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Re: [agile-usability] Article on Design and Agile on A list Apart

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  • Ron Jeffries
    Hello, Adam. On Thursday, December 4, 2008, at 12:02:31 AM, you ... Well, to operate that way, wouldn t one have to be living a lie? ... Everyone with their
    Message 1 of 16 , Dec 4, 2008
      Hello, Adam. On Thursday, December 4, 2008, at 12:02:31 AM, you
      wrote:

      > Except that it is the Emperor's New Clothing. They have to believe
      > we're selling something or we don't get paid. Software is the perfect
      > thing to be selling, because no one is quite sure what it is (The
      > magical stuff that the internet is made from.) And, everyone already
      > expects us to fail (After all it's /really hard/.)

      Well, to operate that way, wouldn't one have to be living a lie?

      > I'm being cynical, and you don't have to join me. On the other hand,
      > cynics are people who have seen how screwed up the world can be.

      Everyone with their eyes open sees how screwed up the world can be.
      The question is what do you do next.

      Ron Jeffries
      www.XProgramming.com
      www.xprogramming.com/blog
      Find the simple path to what works and follow it,
      always looking for a simpler path. -- Patrick D. Smith
    • Adam Sroka
      On Thu, Dec 4, 2008 at 6:15 AM, Ron Jeffries ... More or less. It is a mob mentality. The more people you have working on something the less stake they have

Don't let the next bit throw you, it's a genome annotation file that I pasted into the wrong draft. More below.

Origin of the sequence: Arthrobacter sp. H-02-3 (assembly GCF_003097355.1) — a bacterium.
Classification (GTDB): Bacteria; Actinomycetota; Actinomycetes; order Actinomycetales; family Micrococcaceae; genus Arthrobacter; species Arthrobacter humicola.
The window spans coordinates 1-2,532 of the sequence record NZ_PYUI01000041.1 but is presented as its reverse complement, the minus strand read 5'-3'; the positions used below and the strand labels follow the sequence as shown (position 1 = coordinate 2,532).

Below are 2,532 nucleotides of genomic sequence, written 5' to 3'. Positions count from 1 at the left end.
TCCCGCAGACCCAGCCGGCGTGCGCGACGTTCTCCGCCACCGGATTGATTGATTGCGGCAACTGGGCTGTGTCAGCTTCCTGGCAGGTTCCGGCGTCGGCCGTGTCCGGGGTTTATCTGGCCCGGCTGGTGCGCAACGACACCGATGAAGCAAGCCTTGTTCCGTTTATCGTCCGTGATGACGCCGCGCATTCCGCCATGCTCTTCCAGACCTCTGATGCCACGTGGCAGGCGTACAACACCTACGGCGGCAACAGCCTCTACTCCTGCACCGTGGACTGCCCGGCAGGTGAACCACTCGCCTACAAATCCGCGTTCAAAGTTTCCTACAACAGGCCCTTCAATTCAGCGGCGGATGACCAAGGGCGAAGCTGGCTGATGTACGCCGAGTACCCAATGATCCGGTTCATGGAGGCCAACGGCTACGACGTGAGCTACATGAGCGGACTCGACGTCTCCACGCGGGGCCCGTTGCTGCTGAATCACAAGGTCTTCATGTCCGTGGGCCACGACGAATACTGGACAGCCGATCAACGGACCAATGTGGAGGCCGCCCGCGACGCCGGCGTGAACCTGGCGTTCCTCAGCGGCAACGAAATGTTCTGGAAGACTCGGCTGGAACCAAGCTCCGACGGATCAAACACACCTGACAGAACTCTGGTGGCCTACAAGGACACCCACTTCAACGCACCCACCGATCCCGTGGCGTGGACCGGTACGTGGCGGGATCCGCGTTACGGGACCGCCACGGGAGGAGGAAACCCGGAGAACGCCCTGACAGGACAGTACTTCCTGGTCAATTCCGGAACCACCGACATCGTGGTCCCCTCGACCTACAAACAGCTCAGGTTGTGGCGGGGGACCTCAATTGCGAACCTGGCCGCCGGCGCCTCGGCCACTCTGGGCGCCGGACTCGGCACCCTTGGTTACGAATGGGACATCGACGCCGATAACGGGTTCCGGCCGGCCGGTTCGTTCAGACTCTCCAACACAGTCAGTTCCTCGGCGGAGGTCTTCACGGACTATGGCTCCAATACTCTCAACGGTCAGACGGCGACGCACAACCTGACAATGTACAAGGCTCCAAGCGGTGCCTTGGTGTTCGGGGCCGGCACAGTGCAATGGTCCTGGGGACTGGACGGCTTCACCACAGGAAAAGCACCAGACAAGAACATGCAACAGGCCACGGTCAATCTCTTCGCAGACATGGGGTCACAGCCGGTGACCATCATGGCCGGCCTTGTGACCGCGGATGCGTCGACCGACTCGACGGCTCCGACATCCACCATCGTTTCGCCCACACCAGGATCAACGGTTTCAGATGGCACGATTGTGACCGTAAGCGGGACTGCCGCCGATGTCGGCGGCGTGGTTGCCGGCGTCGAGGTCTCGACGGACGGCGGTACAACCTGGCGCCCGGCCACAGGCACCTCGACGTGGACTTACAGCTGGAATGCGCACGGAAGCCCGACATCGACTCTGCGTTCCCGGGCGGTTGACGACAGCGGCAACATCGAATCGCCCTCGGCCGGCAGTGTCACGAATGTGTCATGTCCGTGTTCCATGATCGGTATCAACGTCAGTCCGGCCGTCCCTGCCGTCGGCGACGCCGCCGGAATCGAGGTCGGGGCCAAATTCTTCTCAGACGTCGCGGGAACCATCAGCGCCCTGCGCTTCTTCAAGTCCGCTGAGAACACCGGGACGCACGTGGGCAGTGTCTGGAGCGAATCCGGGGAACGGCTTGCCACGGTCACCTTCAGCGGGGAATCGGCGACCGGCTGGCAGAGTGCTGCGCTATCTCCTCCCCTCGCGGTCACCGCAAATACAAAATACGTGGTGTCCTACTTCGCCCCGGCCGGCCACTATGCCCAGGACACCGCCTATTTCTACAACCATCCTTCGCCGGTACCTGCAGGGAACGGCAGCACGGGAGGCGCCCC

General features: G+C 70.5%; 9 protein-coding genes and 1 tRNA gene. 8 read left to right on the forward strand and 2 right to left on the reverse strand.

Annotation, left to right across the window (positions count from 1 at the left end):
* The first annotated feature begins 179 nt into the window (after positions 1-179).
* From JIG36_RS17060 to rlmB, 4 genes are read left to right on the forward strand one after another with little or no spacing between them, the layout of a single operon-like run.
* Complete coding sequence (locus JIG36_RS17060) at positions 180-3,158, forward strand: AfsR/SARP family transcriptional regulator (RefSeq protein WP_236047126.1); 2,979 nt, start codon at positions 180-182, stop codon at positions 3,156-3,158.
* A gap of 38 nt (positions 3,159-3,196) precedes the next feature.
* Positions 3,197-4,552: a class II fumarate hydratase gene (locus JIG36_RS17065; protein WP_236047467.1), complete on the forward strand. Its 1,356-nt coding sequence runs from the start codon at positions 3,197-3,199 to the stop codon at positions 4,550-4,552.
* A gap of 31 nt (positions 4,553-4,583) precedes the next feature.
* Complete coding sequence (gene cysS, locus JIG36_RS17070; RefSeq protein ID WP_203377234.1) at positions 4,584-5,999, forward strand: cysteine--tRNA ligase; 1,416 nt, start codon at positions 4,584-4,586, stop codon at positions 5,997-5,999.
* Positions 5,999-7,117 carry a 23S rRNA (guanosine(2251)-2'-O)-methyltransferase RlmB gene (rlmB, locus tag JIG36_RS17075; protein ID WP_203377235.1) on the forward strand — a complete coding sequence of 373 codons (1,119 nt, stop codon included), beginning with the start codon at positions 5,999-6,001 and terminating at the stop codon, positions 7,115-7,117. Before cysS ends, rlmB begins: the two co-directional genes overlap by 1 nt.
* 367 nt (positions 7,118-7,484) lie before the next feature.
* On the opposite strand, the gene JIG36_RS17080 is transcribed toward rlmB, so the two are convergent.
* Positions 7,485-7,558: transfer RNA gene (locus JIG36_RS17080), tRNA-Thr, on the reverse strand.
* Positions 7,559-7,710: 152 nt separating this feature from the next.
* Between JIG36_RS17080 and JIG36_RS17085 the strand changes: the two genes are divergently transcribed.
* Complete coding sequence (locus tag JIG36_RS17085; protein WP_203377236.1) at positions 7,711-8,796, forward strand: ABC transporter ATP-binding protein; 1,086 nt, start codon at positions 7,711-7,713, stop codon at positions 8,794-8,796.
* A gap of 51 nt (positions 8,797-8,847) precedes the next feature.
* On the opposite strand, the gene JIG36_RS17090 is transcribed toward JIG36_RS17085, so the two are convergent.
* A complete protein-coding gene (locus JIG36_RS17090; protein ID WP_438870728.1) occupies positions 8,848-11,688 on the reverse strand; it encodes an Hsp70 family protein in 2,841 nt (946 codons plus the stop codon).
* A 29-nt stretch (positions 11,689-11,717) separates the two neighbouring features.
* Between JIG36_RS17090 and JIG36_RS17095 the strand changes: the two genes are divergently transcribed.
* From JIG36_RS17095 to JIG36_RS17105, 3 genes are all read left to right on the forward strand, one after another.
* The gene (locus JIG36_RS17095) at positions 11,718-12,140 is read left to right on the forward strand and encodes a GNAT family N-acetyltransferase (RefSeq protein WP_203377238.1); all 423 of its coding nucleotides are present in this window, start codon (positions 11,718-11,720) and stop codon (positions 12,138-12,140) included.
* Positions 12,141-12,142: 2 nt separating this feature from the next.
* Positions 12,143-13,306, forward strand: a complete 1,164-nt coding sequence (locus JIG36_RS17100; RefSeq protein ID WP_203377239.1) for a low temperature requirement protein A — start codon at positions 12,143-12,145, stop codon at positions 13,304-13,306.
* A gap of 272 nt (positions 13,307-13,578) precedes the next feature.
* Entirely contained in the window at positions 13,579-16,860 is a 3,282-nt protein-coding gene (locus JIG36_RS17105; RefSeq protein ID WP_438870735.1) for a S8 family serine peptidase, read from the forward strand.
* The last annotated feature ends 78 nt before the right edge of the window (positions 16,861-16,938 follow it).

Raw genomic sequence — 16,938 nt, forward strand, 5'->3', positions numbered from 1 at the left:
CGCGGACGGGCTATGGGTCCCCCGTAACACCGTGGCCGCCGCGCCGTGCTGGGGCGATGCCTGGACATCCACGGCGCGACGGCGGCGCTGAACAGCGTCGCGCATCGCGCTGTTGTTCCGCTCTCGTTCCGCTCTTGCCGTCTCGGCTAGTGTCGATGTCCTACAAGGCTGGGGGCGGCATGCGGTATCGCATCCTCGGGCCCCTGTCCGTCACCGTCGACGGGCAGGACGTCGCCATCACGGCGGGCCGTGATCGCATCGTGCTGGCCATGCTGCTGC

Message 2 of 16 , Dec 4, 2008
        On Thu, Dec 4, 2008 at 6:15 AM, Ron Jeffries
        <ronjeffries@...> wrote:
        > Hello, Adam. On Thursday, December 4, 2008, at 12:02:31 AM, you
        > wrote:
        >
        >> Except that it is the Emperor's New Clothing. They have to believe
        >> we're selling something or we don't get paid. Software is the perfect
        >> thing to be selling, because no one is quite sure what it is (The
        >> magical stuff that the internet is made from.) And, everyone already
        >> expects us to fail (After all it's /really hard/.)
        >
        > Well, to operate that way, wouldn't one have to be living a lie?
        >

        More or less.

        It is a mob mentality. The more people you have working on something
        the less stake they have individually. Add deep hierarchies and long,
        slow feedback loops and you have an environment where no one has any
        personal responsibility.

        I think a lot of software people just want to build things. If the
        "architect" comes and says, "I need a component that takes these
        inputs and produces these outputs, and I need it in six weeks," they
        are content to do that with little stake in how that relates to the
        business and the success of the overall project.

        I think the blame for mismanagement generally lies with such
        "architects" and whoever is pulling their strings. Sometimes it is
        malicious. Sometimes it is incompetence. Sometimes you have True
        Believers who are sure that what they are doing is the Right Way to
        develop software even though they've never personally seen it succeed.

        >> I'm being cynical, and you don't have to join me. On the other hand,
        >> cynics are people who have seen how screwed up the world can be.
        >
        > Everyone with their eyes open sees how screwed up the world can be.
        > The question is what do you do next.
        >

        Personally, I make as much noise as I can and then try to get the next
        gig lined up. At some point I'd like to settle down and take some
        responsibility, but that hasn't been in the cards yet.
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